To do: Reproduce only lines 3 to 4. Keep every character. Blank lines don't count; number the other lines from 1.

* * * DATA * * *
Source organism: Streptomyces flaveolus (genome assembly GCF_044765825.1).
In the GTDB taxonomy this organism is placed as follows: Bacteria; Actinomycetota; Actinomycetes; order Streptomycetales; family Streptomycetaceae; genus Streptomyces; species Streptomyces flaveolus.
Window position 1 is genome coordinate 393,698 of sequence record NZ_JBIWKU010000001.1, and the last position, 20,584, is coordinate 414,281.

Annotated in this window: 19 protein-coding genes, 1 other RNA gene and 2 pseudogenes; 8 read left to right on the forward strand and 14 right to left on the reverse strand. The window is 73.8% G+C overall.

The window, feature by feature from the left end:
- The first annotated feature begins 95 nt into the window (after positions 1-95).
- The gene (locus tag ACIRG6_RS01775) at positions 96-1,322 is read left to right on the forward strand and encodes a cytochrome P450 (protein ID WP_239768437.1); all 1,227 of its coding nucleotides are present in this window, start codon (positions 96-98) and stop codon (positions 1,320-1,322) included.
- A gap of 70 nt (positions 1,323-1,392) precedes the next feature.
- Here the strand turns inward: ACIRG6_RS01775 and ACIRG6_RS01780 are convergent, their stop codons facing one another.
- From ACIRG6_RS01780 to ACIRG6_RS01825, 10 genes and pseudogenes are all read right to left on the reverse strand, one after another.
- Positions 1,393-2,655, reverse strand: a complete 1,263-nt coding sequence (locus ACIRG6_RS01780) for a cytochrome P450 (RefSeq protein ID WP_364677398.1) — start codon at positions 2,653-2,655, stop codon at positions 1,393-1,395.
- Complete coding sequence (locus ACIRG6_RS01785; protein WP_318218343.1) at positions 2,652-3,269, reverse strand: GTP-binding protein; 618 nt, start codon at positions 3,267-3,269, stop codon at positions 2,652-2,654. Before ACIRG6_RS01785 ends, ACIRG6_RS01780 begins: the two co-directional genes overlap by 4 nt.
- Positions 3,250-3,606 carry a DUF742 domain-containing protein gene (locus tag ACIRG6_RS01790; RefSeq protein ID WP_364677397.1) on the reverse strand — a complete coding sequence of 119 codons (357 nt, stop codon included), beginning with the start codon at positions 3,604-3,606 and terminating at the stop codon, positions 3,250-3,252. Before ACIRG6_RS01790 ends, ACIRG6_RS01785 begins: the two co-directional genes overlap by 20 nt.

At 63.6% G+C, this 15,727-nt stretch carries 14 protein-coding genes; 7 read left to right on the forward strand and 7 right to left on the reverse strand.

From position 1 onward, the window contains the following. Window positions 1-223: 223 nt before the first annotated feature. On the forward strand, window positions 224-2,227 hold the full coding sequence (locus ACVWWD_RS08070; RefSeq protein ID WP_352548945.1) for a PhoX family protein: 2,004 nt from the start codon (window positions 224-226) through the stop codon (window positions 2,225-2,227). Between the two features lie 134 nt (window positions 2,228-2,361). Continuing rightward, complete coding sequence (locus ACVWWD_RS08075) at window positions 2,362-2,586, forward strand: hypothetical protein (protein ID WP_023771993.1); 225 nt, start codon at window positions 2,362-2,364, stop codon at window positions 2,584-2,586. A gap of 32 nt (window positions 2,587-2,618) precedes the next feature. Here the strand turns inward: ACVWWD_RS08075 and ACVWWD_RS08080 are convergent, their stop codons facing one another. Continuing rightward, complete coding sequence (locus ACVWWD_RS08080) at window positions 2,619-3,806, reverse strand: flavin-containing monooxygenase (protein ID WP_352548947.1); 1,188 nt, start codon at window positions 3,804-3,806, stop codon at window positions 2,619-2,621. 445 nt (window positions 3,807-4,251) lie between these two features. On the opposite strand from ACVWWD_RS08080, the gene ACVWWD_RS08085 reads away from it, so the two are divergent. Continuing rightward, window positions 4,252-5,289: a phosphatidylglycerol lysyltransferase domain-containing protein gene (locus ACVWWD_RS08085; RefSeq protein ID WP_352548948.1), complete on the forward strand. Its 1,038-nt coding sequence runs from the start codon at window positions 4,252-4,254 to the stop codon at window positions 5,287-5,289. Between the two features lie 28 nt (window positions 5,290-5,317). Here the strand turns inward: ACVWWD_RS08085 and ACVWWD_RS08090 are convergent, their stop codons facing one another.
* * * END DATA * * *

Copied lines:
Window position 1 is genome coordinate 393,698 of sequence record NZ_JBIWKU010000001.1, and the last position, 20,584, is coordinate 414,281.

Annotated in this window: 19 protein-coding genes, 1 other RNA gene and 2 pseudogenes; 8 read left to right on the forward strand and 14 right to left on the reverse strand. The window is 73.8% G+C overall.